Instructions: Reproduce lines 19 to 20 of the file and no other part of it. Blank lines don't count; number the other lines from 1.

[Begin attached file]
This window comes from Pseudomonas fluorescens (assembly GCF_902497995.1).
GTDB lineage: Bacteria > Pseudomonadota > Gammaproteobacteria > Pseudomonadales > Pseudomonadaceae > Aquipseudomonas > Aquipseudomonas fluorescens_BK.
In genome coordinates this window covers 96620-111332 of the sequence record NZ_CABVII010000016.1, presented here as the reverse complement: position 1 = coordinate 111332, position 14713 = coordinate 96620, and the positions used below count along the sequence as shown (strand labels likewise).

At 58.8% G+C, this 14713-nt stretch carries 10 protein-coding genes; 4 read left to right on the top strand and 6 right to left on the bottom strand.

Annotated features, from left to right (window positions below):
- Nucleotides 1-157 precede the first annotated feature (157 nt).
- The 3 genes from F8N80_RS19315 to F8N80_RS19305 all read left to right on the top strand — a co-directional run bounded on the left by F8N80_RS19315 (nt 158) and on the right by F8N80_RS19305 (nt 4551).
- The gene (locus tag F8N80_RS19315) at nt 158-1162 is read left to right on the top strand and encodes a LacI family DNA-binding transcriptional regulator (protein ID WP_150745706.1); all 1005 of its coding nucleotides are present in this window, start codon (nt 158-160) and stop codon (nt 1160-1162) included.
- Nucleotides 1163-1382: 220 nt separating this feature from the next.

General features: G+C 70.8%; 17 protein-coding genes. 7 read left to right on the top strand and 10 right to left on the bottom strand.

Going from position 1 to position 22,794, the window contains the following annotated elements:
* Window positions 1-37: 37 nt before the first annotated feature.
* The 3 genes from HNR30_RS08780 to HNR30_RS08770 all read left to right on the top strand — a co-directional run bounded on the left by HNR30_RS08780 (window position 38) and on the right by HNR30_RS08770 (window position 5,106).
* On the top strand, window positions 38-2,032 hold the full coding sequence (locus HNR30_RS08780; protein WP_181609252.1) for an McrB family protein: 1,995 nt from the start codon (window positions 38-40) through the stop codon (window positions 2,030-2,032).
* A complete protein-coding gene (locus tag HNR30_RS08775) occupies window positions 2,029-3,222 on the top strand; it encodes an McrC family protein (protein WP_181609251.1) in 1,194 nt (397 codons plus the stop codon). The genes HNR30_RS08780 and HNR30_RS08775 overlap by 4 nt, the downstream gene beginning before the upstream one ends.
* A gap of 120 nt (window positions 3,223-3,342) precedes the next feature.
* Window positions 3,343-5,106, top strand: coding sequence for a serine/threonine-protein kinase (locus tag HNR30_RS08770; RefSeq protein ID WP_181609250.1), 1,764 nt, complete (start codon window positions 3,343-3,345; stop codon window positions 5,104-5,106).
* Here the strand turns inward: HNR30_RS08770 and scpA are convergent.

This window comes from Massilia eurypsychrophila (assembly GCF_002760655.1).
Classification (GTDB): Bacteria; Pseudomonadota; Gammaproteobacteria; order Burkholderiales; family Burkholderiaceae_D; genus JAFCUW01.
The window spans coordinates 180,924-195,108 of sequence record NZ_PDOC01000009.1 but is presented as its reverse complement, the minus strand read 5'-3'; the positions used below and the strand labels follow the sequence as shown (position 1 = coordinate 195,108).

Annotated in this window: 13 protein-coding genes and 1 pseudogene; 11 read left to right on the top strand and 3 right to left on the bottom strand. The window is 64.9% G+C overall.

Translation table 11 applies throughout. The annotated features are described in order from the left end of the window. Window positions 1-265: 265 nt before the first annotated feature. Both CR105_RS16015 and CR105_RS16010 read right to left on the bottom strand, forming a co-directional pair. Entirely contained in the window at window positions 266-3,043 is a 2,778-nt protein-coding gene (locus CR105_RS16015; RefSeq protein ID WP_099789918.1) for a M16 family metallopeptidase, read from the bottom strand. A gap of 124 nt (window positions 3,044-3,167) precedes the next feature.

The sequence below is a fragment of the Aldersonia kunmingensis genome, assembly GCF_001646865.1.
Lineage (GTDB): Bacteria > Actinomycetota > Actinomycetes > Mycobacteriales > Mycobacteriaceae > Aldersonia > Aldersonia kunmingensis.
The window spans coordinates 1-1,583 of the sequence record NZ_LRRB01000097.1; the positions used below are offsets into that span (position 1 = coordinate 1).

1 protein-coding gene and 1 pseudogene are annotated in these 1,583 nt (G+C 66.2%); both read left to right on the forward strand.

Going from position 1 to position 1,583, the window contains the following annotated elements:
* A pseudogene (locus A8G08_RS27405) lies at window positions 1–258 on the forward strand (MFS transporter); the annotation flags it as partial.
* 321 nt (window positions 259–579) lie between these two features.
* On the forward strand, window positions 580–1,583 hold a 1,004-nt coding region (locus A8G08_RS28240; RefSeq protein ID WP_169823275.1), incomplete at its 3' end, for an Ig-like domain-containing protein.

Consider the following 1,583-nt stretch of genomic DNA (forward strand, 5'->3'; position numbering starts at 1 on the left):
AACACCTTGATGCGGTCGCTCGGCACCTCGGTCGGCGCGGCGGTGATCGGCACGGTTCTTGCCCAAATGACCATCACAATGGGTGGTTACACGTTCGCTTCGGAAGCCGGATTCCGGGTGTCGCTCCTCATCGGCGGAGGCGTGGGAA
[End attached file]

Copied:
This window comes from Massilia eurypsychrophila (assembly GCF_002760655.1).
Classification (GTDB): Bacteria; Pseudomonadota; Gammaproteobacteria; order Burkholderiales; family Burkholderiaceae_D; genus JAFCUW01.